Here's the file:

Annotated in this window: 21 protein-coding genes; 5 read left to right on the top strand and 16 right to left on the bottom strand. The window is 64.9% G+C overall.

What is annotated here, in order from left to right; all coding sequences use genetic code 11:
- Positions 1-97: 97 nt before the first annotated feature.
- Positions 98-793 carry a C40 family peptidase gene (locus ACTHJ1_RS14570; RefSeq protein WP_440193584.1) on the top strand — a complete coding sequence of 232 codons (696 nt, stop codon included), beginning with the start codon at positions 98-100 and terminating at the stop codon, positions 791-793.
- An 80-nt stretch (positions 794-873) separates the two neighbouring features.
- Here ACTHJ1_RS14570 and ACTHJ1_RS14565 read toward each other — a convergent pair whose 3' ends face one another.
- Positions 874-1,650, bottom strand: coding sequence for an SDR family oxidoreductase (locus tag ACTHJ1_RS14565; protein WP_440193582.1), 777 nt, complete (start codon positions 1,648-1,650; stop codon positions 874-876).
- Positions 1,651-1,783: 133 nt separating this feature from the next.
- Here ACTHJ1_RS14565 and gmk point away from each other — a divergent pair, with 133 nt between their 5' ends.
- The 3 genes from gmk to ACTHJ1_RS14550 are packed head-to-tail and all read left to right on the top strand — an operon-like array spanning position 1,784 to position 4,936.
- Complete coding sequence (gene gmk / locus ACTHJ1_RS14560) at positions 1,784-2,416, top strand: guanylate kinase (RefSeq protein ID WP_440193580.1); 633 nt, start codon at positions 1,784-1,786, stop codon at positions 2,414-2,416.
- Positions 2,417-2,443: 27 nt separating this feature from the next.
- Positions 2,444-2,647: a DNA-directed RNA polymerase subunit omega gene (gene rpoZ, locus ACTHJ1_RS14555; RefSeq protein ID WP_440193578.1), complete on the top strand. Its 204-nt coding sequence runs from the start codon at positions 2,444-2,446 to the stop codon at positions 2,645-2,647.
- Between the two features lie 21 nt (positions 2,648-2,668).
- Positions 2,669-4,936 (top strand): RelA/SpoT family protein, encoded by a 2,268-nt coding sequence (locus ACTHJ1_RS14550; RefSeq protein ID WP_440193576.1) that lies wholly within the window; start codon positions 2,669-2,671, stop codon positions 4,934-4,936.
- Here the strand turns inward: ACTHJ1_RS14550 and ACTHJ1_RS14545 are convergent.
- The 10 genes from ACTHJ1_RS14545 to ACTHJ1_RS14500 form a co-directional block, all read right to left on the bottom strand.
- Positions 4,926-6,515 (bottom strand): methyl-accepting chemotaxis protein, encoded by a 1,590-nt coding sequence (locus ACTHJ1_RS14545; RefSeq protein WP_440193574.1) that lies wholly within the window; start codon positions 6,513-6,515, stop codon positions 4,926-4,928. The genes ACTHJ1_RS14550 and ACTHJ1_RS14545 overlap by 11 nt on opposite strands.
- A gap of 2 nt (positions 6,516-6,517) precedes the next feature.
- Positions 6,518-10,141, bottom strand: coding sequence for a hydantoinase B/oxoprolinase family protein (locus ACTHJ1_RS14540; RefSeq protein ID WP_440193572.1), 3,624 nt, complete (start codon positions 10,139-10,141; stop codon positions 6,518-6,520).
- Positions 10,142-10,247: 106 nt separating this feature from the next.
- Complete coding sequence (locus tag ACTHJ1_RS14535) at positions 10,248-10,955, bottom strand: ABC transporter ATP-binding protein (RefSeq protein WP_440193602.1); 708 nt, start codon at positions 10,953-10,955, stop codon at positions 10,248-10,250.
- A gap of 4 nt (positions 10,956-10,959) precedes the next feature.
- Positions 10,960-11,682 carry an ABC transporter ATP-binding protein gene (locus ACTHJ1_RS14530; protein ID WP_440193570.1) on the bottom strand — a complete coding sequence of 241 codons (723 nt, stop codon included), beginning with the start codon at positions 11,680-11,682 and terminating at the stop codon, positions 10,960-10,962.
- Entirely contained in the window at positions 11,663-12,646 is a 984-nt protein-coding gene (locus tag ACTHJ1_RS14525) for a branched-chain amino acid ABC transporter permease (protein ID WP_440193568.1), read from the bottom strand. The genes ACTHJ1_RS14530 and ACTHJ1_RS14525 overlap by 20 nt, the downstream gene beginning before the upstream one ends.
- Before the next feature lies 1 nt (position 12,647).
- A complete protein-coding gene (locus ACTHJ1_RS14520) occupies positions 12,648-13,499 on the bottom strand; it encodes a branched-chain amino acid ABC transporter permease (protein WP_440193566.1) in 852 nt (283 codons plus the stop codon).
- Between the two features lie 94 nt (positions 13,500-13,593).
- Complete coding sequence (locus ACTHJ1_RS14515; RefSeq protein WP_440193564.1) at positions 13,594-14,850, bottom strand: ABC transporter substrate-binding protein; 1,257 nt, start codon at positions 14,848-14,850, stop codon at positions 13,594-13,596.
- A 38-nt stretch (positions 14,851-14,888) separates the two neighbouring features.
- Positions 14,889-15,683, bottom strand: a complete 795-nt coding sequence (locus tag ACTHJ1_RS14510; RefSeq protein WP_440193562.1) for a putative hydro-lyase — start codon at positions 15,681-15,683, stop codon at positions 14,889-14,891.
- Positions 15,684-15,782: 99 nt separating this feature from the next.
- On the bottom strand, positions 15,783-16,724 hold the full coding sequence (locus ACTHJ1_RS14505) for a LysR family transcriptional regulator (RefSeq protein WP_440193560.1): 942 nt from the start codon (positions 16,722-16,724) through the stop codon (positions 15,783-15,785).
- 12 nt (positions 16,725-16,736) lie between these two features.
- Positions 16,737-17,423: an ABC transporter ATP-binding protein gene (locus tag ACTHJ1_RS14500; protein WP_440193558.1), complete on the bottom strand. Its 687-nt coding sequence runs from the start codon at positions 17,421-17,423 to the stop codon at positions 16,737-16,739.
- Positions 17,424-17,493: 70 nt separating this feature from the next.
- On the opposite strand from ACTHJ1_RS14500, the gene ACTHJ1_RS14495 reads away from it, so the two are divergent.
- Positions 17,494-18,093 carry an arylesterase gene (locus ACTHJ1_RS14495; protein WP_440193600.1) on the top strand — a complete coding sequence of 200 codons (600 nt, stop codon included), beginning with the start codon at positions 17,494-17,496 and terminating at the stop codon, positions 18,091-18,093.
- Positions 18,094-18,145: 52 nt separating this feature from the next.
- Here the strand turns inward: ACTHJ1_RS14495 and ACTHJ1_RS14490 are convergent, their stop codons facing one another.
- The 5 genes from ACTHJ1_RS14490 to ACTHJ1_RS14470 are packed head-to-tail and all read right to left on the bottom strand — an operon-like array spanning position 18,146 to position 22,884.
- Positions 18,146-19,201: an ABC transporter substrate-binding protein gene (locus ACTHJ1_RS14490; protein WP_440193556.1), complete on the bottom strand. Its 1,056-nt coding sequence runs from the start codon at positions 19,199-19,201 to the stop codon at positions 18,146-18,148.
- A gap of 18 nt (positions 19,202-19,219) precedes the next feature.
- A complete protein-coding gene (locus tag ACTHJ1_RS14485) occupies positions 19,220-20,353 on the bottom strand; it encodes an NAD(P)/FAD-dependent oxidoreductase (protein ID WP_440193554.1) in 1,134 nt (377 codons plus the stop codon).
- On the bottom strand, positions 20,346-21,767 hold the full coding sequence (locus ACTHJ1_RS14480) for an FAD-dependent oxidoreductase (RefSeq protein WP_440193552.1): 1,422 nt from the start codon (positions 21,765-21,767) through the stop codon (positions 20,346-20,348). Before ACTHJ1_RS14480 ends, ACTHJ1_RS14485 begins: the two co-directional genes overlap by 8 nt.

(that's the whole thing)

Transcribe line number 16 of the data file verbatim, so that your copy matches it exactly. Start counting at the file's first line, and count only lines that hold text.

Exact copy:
- Here the strand turns inward: ACTHJ1_RS14550 and ACTHJ1_RS14545 are convergent.